Tuesday, July 17, 2007

No confidence

Today (Tuesday July 17) the Iraqi parliament met, and it was announced that the Sadrist current had ended its boycott, citing satisfaction about arrangements for rebuilding and protecting the Samara shrines, but with no mention of the other big unresolved issue: Replacements for the six Sadrist cabinet ministers who resigned en masse two months ago citing lack of a US-withdrawal schedule, and later citing the need for ministry-allocations based on expertise instead of sect-affiliation.

The Sunni blocs that have also been boycotting the legislature (the Iraqi Accord Front and the Dialogue Front) continued their boycott, because they said talks on the status of (former) Paliamentary speaker Mashhadani, and on stopping criminal proceedings against a Sunni cabinet minister and releasing Sunni security people who have been arrested, are still going on.

Most reports said nothing about what was actually discussed at the Tuesday session, but Elaph.com said there was a resolution to ask cabinet to send 6000 Peshmarga military people to take up security tasks in Kirkuk, in response to the recent bombings there.

There wasn't any mention of a no-confidence motion. Remember that? About ten days ago, on July 7, CBS News said it had learned that a group called Project Iraq was planning such a no-confidence motion, claiming they had the necessary votes. The news report said the motion would be tabled by "the largest bloc of Sunni politicians" (that would be the IAF) "who are part of a broad political alliance called the Iraq Project," but the report failed to name any other members of this "broad political alliance", noting only: "What they want is a new government run by ministers who are appointed for their expertise, not their party loyalty."

Pesonally I have never seen a reference to anything called the Iraq Project in any Arab-language media, Iraqi or otherwise. But we know that it was something that existed at least in the minds of US vice-president Cheney and Iraqi vice-president Hashemi, because CBS News said:
The Iraq Project is known to the highest levels of the U.S. government. CBS News has learned it was discussed in detail on Vice President Dick Cheney's most recent visit to Baghdad, when he met with the Iraqi Vice President Tariq al-Hashimi.
As a result of the pressure from this "Iraq Project", CBS News said, "the political situation [of Prime Minister Maliki] is desperate".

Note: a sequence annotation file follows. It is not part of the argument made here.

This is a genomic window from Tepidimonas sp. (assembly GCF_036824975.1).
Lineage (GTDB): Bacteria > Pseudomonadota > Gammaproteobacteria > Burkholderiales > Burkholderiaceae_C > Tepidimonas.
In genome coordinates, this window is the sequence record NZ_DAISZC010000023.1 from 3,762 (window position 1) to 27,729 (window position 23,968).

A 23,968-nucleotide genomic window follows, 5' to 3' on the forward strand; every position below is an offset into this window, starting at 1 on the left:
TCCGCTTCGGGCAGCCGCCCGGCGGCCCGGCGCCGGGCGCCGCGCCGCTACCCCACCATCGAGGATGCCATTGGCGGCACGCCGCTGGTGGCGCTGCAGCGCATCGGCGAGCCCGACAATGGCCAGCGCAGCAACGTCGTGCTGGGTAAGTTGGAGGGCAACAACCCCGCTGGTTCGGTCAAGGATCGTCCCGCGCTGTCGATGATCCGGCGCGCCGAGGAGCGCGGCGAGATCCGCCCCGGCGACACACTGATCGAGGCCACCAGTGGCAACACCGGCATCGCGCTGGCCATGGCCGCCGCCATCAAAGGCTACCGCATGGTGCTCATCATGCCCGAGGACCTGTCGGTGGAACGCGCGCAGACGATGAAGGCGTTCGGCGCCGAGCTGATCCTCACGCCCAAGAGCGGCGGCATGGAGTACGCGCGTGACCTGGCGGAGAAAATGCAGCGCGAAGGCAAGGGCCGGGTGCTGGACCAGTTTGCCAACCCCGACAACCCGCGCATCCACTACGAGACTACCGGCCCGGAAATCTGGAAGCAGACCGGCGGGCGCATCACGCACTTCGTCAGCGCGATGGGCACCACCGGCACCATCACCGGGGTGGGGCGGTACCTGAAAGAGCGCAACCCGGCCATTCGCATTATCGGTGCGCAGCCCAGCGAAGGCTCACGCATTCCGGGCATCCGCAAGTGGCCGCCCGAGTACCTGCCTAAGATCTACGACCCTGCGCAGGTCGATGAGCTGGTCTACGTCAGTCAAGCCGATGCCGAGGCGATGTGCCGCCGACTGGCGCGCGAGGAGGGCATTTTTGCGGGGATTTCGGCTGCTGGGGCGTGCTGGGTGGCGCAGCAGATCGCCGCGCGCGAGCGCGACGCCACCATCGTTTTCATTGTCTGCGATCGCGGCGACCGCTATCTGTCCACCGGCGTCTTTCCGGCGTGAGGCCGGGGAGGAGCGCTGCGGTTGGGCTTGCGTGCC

Subsequently there were cryptic comments by Hashemi in the media about how he would vote for a no-confidence motion if someone else tabled it, but the idea was never developed as an actual count-the-votes possibility. What there was plenty of, however, was panic and alarm, particularly respecting the possibility of a split between Maliki and the Sadrists, with all that could imply for the security/military situation in the country. This was connected with the Washington report about benchmarks, via the idea of more US pressure on Maliki to put down the "militias", meaning the Mahdi Army. Some of that I summarized in an earlier post quoting Sadrists and Maliki people in a confrontational mode.

What happened, between the CBS report on July 7 that the political situation of Maliki was desperate, and today's absolutely uneventful Parliamentary session? Here's my scenario:

With the Washington report about Maliki not meeting benchmarks, there would have been some pressure on Maliki, but only theoretically. What would make pressure (for a tougher line with the Sadrists) real and vivid for him would be an atmosphere of anxiety about his government being toppled. Since there isn't any coalition with anything like the votes to do that, the group involving Cheney and his Baghdad confidantes had to make do with a name only: "the Iraq Project". Either there was never any substance to the idea of IAF alliance with any other significant voting bloc except the small group headed by Allawi, or if there was, it was put to rest by the reports of Allawi's meeting with regional Mukhabarat agencies, something that effectively made this look like a straight Sunni rebellion against a Shiite government. Whichever, it seems clear to me that the no-confidence scare was something that came out of the Cheney White House to press Maliki to get tougher on Sadr. Whether this had any of the desired effect or not is another question entirely; my point is simply that this was a case of the US media (and the echo-chamber blogosphere: see this enthusiastic piece by Spencer Ackerman) playing a bit part in US tactics and strategy, while purportedly reporting actual news.